General Electric, which makes everything except kitchen sinks, got in trouble when its diversification went awry, and the 124-year-old company posted billion-dollar losses in financial services, which was far from its area of expertise. But don't write off all conglomerates because of GE's empire-building fetish.
recorded big gains over the past year as the stock market rallied. Danaher rose 56%, and 3M increased 97%, each with low volatility compared with broader equity indices.
While 3M and Danaher have "buy" ratings from the
model, both are bested by
in terms of overall score. All three come in far ahead of General Electric, which has a "hold" rating.
United Technologies enjoys the diversification of a conglomerate, while protecting itself from wildly disparate industries such as entertainment and financial services, which contributed to GE's downfall. United's subsidiaries include Pratt & Whitney engines, Otis elevators, Carrier air conditioners, aircraft-systems maker Hamilton Sundstrand and Sikorsky helicopters.
Those industries allow for diversification benefits, but their core abilities are similar enough to enable management to focus on one primary concern: engineering superiority. After all, adding disparate industries to a business plan makes every decision difficult, since the outcomes multiply.
United Technologies' focus on the military, a segment of the budget the government is unwilling to cut, and major systems like heat, ventilation and air conditioning, which many companies are upgrading and improving to boost energy efficiency, makes it an exceedingly attractive investment. In addition to its strategic alignment, United Technologies also sports strong financials, making it clearly superior to GE.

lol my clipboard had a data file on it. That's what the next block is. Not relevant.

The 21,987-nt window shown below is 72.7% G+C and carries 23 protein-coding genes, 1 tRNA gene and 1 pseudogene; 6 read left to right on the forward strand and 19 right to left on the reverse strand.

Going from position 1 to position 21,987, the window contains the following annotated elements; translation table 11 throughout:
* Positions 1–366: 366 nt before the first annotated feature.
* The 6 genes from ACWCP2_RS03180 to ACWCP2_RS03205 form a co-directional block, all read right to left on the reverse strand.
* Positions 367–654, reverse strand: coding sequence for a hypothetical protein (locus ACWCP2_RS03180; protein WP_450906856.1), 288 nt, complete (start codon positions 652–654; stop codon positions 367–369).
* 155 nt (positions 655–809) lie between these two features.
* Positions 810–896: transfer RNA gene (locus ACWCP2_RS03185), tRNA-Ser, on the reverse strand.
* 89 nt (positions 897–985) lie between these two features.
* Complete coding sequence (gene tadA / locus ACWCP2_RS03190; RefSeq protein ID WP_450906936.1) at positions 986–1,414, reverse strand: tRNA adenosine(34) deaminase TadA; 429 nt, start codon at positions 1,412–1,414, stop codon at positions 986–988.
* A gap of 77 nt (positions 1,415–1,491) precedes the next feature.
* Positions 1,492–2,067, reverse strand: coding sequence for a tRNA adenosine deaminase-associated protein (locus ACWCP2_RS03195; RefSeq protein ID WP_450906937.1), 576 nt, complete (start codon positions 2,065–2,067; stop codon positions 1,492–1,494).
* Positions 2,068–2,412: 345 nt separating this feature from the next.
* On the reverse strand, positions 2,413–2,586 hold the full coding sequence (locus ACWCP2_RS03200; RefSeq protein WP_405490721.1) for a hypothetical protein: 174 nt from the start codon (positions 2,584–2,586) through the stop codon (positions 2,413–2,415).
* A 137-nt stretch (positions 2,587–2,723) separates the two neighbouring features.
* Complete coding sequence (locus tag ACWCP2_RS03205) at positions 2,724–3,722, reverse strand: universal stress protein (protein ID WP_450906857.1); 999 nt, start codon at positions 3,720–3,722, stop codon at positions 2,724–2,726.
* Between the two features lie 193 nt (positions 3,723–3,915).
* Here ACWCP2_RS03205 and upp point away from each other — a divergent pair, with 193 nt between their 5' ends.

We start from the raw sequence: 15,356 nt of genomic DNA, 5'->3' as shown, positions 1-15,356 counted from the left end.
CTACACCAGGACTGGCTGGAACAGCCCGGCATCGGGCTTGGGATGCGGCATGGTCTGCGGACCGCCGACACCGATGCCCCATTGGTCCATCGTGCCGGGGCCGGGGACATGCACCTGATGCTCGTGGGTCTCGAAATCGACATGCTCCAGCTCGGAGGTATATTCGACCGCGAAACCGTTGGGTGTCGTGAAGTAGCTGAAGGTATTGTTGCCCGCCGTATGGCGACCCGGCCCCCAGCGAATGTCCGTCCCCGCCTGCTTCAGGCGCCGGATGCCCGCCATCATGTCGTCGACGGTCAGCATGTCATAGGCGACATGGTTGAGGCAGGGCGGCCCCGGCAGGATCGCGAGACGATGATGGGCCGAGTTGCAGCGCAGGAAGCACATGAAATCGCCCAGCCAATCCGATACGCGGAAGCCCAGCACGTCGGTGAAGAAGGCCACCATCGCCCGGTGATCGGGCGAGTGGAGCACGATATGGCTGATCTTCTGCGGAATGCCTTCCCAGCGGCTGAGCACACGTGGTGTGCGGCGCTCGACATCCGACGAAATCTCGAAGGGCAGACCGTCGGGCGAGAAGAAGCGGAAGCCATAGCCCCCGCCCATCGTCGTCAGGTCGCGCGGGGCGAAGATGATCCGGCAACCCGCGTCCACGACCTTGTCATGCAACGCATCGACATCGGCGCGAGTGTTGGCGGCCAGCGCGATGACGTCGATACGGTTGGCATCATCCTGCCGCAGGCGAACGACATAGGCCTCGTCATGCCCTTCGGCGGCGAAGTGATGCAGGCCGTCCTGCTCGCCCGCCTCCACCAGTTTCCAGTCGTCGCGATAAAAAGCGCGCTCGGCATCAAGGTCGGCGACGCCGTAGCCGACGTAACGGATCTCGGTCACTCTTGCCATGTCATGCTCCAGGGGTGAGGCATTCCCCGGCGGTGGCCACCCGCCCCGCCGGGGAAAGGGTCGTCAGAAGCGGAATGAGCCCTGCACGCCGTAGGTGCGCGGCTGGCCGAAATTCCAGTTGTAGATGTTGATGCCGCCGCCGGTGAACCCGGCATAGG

Investing in any of the three conglomerates over GE would have been a wise decision over the past three years. United Technologies and 3M gained about 20%, while Danaher climbed 7%. In contrast, GE lost 47% of its value, dragged down by the finance unit, a business that should never have gotten so big.
Conglomerates carry unique strategic risks, as overzealous executives build empires and, thus, take on too much. United Technologies has remained within its abilities, so it offers investors exposure to equity markets with more stable prospects.
-- Reported by David MacDougall in Boston.
Prior to joining TheStreet.com Ratings, David MacDougall was an analyst at Cambridge Associates, an investment consulting firm, where he worked with private equity and venture capital funds. He graduated cum laude from Northeastern University with a bachelor's degree in finance and is a Level III CFA candidate.